I sat in the chair, which was kind of awkwardly placed in the room for my benefit alone, as everyone else just sat on the floor. The room quickly filled with people who came to meet the foreigner who was now in their home. A mother, a nice, a brother, a father, Umesh, his brother, and some unclaimed little rascal were all inspecting me from every direction and chattering amongst themselves about their respective findings. I was beginning to feel like some sort of incompetent boy-king sitting on a foldout chair of a throne as I look down upon the heads of people who I did not know, speaking a language that I could not understand, in a land that stretched beyond my imagination.
Umesh soon walked over to me and sat cross-legged upon a blanket that was laid near a couple of well worn and dirty tool boxes. He was ready to begin giving me a lesson in sandalwood carving and, after opening the tool boxes, removed a handful of elongated metal tools. He then inspected each of them intensely before handing them over to me one at a time. The tools consisted of steel rods of various sizes and shapes that had sharpened blades sticking out of each end. He also displayed chisels of various sizes, files, drills, and the collection of sandpaper that he uses to scrape and carve the blocks of wood that he transforms into beautiful statuettes. These were the tools of the Indian sandalwood carver.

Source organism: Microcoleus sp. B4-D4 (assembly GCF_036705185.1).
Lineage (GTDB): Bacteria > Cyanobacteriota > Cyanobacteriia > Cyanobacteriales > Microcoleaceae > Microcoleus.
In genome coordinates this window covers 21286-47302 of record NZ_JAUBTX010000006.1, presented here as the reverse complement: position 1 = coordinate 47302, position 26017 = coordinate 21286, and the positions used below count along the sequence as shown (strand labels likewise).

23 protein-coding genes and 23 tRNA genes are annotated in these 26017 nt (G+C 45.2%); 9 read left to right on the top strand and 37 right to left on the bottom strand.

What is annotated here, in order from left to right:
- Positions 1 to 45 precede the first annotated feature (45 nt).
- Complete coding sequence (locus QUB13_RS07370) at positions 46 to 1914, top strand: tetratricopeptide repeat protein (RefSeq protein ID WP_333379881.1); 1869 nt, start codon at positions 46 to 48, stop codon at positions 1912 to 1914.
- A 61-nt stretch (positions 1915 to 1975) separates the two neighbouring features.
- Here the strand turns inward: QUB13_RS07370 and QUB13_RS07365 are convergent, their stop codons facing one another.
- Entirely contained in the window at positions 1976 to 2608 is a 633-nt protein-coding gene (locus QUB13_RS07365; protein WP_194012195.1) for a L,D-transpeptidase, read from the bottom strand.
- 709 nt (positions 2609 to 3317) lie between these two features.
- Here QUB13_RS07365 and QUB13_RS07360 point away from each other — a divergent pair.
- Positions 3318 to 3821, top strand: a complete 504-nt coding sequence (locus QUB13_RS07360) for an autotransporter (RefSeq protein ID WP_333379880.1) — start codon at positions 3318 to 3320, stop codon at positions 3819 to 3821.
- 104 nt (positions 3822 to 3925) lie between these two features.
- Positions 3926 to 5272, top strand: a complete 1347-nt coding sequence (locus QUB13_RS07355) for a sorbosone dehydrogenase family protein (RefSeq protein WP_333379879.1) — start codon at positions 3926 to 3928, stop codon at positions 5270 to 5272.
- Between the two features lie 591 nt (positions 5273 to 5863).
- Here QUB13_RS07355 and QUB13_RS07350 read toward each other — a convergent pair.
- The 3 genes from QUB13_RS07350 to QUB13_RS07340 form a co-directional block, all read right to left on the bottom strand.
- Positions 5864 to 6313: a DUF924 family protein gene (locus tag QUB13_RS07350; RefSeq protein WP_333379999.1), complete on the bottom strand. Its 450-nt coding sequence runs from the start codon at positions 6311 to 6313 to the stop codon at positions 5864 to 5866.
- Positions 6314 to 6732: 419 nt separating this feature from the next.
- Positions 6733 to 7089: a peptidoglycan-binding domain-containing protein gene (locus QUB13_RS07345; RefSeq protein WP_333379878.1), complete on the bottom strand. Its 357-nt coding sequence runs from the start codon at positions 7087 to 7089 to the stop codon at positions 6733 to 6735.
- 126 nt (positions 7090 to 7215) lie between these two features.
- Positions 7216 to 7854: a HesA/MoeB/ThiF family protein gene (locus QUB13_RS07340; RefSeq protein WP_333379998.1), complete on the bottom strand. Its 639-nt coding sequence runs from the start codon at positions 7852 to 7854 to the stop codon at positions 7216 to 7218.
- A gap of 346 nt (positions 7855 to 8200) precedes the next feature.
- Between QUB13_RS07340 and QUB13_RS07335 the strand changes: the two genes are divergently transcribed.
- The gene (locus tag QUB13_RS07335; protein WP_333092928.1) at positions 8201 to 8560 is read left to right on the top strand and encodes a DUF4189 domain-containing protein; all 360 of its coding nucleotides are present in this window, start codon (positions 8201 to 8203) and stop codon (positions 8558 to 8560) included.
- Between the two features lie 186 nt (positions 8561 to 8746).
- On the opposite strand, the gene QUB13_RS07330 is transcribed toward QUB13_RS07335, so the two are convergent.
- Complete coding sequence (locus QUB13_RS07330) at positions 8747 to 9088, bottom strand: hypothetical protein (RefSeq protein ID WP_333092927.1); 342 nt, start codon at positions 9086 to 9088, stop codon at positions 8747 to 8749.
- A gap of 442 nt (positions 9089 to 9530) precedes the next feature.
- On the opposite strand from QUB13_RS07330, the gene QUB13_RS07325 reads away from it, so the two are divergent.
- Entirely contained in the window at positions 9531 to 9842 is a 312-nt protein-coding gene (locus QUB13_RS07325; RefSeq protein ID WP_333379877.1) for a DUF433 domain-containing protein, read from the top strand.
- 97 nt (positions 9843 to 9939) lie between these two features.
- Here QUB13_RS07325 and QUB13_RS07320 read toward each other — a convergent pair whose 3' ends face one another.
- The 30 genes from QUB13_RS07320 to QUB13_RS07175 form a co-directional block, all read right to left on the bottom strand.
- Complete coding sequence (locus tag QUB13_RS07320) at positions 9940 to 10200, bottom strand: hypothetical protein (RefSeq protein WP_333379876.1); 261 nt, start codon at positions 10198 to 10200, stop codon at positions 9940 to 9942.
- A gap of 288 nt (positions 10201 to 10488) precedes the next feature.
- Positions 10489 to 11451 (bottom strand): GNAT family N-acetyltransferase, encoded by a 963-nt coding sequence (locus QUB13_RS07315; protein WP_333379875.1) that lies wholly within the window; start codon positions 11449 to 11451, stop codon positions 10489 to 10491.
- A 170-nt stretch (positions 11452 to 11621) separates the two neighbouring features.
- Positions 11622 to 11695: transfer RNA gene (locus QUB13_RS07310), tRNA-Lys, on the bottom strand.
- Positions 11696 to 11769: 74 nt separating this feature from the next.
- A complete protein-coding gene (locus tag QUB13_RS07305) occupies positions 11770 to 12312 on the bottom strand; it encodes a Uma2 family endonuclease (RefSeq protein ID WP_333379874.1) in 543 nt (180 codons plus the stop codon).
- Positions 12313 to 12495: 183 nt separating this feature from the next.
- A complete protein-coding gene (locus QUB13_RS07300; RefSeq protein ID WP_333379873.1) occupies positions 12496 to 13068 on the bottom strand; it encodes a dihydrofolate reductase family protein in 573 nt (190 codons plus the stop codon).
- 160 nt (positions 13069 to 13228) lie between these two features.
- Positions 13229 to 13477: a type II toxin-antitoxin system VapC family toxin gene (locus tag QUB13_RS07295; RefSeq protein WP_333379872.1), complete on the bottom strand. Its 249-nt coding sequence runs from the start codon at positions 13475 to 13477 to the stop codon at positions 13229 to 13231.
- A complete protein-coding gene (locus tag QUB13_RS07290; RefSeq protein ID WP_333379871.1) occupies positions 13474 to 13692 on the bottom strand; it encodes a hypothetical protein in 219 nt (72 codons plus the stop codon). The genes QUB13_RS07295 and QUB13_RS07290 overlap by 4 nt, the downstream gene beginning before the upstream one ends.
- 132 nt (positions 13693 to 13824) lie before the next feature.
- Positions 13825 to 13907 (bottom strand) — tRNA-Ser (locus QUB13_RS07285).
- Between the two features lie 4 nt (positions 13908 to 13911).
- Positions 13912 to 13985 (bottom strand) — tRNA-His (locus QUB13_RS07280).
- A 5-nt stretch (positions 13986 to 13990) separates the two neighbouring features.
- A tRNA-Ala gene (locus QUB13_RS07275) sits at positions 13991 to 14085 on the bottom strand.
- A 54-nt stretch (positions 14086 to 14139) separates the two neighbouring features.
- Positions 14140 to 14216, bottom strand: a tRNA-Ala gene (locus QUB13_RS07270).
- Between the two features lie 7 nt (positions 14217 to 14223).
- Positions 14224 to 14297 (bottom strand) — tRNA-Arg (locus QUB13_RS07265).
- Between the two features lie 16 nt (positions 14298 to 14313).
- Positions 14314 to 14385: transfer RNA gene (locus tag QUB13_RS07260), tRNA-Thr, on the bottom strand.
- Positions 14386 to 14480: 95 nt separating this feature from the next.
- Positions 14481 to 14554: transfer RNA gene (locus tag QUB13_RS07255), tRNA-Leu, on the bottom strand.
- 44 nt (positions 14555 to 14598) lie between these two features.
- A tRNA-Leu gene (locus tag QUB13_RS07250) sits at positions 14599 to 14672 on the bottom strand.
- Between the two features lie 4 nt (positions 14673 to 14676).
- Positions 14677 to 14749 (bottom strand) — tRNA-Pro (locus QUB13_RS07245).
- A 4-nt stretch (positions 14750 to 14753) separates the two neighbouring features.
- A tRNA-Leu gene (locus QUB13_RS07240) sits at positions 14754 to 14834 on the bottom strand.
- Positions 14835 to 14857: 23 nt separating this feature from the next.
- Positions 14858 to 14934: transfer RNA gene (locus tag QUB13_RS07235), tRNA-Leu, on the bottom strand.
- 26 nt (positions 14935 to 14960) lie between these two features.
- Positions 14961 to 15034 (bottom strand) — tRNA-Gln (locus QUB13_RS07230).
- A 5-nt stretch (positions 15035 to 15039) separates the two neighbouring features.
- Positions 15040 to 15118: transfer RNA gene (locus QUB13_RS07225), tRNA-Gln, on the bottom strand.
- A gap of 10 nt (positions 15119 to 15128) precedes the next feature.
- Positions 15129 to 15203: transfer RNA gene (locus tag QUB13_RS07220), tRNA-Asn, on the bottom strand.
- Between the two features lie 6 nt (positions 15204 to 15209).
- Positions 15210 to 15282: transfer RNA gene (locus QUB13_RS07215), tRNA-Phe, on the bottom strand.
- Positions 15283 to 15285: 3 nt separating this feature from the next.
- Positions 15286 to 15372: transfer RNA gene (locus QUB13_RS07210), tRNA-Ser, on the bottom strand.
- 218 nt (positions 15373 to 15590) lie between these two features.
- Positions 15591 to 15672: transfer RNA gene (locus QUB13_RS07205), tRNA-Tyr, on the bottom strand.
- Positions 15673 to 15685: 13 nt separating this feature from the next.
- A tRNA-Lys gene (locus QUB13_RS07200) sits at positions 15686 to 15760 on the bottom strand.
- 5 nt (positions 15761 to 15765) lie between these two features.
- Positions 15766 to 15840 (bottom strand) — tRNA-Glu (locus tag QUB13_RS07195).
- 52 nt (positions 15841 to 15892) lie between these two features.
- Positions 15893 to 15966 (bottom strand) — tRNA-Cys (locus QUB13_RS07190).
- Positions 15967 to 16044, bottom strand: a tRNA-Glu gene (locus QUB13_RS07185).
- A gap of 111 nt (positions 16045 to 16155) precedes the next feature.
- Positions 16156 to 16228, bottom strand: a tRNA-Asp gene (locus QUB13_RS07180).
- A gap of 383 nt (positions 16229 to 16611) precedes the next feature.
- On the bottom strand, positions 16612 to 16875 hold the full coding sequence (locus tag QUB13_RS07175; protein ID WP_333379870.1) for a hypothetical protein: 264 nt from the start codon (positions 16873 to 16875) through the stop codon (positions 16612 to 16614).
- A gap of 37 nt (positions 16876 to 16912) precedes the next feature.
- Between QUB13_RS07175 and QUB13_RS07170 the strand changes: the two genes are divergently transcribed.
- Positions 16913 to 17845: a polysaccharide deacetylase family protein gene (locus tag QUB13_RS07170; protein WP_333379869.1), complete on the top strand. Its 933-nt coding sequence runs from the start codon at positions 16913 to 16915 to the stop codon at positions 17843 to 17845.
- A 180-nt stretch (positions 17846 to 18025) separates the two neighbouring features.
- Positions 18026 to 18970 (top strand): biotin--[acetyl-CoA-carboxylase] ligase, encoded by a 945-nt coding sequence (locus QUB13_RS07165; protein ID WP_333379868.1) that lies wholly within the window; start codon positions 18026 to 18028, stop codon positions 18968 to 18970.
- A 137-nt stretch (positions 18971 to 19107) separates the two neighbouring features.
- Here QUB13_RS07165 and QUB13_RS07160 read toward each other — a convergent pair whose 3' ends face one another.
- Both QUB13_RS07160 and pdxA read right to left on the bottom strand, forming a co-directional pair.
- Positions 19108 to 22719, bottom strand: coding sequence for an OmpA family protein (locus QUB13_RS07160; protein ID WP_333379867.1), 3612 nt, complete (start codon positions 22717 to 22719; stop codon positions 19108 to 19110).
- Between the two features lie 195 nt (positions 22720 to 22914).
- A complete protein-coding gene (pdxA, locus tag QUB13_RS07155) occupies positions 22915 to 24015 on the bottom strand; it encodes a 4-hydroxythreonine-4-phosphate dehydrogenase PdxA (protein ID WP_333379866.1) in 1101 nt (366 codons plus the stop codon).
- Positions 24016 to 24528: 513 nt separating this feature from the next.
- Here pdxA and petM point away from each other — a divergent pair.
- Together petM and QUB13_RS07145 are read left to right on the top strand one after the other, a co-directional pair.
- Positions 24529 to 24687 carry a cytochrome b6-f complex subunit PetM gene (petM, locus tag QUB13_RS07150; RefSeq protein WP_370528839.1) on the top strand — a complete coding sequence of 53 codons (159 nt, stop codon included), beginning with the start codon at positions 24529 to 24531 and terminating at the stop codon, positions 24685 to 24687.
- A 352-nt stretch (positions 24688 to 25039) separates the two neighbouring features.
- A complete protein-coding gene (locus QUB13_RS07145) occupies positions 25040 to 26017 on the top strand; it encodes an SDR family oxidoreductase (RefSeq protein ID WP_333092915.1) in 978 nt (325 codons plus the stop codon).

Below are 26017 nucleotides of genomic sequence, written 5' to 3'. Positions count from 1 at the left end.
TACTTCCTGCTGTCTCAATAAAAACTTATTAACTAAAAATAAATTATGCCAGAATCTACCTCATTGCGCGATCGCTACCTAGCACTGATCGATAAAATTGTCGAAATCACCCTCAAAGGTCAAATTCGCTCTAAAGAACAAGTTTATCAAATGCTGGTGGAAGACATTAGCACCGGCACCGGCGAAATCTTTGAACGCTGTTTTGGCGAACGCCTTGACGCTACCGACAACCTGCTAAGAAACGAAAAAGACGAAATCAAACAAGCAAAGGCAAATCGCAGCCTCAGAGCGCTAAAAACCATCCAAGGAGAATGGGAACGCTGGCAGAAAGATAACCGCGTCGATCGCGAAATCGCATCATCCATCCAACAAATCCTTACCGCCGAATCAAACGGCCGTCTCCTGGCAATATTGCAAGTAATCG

He then gave me a lesson on the types of woods that he shapes his creations from. Umesh placed specimens of teak and ebony into my hands for me to feel and look over, but it was sandalwood that was the prize material of his trade. Umesh then made sure that I understood the superiority of the sandalwood over that of teak or ebony, as it was this wood that gave his art its fame throughout India. He pulled out a half finished sandalwood tiger figurine from a bag and instructed me to smell it. I did, it had a sharp and musky fragrance.
“This smells like incense,” I spoke, as Umesh smiled.
“Yes, like incense,” he repeated after me with excitement in his eyes.
Umesh then began working as I sat in the chair and just watched him scrap away at a chunk of sandalwood. He shaved off pieces here, pieces there, with controlled and precise strokes of a steel file. His movements were exact and done with complete confidence. He had been carving since he was a small child and it was evident that he knew each move that he made from deep down in his being. He had probably carved the same piece that he was making before me hundreds of times before and its blueprints seemed to be indelibly etched into his psyche.
Carving was Umesh’s family trade: his father was a carver as was his father before him. He told me a story of how, when his father was a young carving man, he would walk down the street covered in sandalwood dust and everyone would be able to smell him coming from far away. Umesh then pushed together a little pile of sandalwood dust and put it in my hand. “Smell, smell,” he said. I did so. “Good smell,” he spoke with a smile, relishing in his family’s history and the pure joy of his craft.